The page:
Two weeks ago, your paper ran an important special section on the status of our transportation and infrastructure systems in America. From crowded airports to jammed Interstates, our nation needs an investment in our roads and runways, along with an investment in high-speed rail.
I applaud House Transportation and Infrastructure Committee ranking member John Mica (R-Fla.) for his op-ed supporting high-speed rail development in America. Chairman Jim Oberstar’s (D-Minn.) introduction of H.R. 6004, the RIDE 21 Act, also shows his willingness to invest in a 21st-century intermodal transportation system throughout the country, which would include high-speed rail.
While Mr. Mica is accurate that the Northeast Corridor is a good place to start high-speed rail development, California should also be included in this development as well.
California has made significant strides to build a high-speed rail system within the state. In fact, the accomplishments made by the California High Speed Rail Authority have put California significantly ahead of other regions in the country that are considering building a high-speed rail system.
Recently, the Authority has completed a Tier 1/Program Level Environmental Impact Report/Environmental Impact Statement on nearly all 700 miles of the potential rail system, and has begun the Tier 2/Project Level EIR/EIS for several major segments. There is also a $9.95 billion bond measure slated to be on the state ballot for the November 2008 election that would provide the first phase of funding for high-speed rail.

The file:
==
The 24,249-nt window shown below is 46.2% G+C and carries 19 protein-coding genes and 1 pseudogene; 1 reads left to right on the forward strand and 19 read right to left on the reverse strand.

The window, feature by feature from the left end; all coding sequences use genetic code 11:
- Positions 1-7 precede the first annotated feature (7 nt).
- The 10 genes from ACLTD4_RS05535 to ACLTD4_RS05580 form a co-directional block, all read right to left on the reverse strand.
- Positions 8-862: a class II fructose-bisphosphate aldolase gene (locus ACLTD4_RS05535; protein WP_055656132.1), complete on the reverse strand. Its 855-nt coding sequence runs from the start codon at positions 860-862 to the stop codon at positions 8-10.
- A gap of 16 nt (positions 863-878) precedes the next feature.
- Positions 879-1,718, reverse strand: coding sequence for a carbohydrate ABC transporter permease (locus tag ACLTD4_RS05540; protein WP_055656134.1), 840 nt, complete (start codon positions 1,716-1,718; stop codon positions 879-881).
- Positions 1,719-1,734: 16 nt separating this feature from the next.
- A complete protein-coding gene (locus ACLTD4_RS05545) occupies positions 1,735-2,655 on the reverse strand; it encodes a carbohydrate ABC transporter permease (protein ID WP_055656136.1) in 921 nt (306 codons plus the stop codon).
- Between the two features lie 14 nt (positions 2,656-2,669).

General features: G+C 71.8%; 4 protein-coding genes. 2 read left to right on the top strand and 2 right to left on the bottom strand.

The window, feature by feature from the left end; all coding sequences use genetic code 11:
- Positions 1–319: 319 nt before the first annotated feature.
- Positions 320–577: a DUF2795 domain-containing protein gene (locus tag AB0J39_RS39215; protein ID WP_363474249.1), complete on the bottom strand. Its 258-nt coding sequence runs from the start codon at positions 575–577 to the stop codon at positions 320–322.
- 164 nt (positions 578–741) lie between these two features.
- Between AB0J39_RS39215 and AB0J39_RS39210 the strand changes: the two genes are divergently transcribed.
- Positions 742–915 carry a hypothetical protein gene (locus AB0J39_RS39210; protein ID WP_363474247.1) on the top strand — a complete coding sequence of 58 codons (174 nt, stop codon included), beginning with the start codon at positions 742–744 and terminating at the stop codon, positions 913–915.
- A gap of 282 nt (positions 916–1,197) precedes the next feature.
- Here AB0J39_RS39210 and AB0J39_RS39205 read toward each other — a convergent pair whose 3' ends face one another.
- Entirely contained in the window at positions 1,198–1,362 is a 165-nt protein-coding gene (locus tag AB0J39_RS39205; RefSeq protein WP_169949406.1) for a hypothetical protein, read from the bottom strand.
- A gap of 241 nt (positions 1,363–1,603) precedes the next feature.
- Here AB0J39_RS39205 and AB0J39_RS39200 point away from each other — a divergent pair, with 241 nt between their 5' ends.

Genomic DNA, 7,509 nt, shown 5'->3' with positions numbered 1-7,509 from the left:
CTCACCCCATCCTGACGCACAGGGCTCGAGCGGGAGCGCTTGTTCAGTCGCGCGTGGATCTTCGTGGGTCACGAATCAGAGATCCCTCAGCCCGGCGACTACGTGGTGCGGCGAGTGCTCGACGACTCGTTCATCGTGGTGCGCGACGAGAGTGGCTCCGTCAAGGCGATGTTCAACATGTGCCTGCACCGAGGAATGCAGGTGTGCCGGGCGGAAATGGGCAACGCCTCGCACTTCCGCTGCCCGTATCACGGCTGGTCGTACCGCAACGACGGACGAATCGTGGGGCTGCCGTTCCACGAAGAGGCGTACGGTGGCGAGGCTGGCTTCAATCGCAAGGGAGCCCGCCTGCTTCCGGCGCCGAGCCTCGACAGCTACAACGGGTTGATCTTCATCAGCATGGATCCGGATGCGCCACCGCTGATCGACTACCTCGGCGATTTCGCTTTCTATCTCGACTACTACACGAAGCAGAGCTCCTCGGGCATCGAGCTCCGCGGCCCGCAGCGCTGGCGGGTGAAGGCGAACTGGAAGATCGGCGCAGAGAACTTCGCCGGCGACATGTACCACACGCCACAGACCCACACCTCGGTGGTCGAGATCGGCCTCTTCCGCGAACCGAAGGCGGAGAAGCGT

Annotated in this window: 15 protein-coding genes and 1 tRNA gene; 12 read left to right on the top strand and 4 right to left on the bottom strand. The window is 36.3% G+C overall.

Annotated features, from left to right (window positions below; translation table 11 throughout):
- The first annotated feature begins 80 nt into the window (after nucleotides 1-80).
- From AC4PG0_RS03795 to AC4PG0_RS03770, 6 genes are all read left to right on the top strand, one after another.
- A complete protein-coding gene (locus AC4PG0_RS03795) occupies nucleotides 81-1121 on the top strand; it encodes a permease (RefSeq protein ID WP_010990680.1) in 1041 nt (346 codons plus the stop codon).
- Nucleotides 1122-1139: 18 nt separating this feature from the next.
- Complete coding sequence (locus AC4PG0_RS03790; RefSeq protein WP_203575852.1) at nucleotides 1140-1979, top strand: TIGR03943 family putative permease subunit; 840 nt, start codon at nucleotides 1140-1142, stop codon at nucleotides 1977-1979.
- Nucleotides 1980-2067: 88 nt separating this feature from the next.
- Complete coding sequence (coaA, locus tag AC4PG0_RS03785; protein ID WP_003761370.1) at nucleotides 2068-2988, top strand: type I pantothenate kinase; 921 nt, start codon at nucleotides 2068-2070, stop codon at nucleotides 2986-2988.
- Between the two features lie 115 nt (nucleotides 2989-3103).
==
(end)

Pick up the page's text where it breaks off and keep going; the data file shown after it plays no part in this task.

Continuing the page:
This system will be on par with the state-of-the-art high-speed rail systems our friends in Japan and Europe are currently operating. The system will have trains running at speeds of 220 mph and will link California’s major cities: San Diego, Los Angeles, San Francisco, and Sacramento.
Trains will be powered by electricity and run along existing rail rights-of-way separated from other train and automobile traffic.
Construction of the system is estimated to generate almost 300,000 jobs, and following construction, the system would provide 450,000 permanent jobs in the state. These jobs would have a huge ripple effect into other areas of California’s economy, such as the service and manufacturing industries. Overall, for every dollar invested in this system, we will see two dollars in return.
The challenge our nation has is to develop state-federal partnerships with private business participating in efforts to build high-speed rail systems. Our nation must develop a state-of-the-art intermodal transportation system to make an impact on climate change and reduce traffic congestion.
Our nation will see high-speed rail development only when people with boldness and vision — like Reps. Oberstar and Mica — determine that it is an integral part of our 21st-century technology system.
Short-circuiting the electric car
From Kirk Muse
Twenty-nine years ago President Jimmy Carter told us about our present energy crisis. What did Congress and Presidents Reagan, Bush, Clinton and Bush do about it? Nothing.
The United States could have been free of our dependence on foreign oil decades ago.
Two industries have a vested financial interest in making sure it never happens: the oil industry for obvious reasons and the automobile industry for not as obvious reasons.
Electric motors run for several decades with virtually no maintenance. When is the last time you had to replace the motor in your electric refrigerator? Probably never.
Electric vehicles have no filters to replace, spark plugs, radiators or exhaust system. Electric vehicles would last for decades. Our current automotive industry is dependent upon buyers replacing their cars every few years.
Electric cars and air-powered cars would make the oil industry and petroleum-powered cars obsolete. Will the oil industry and automotive industry do everything in their power to make sure that electric and air-powered cars are not sold in the United States? Yes.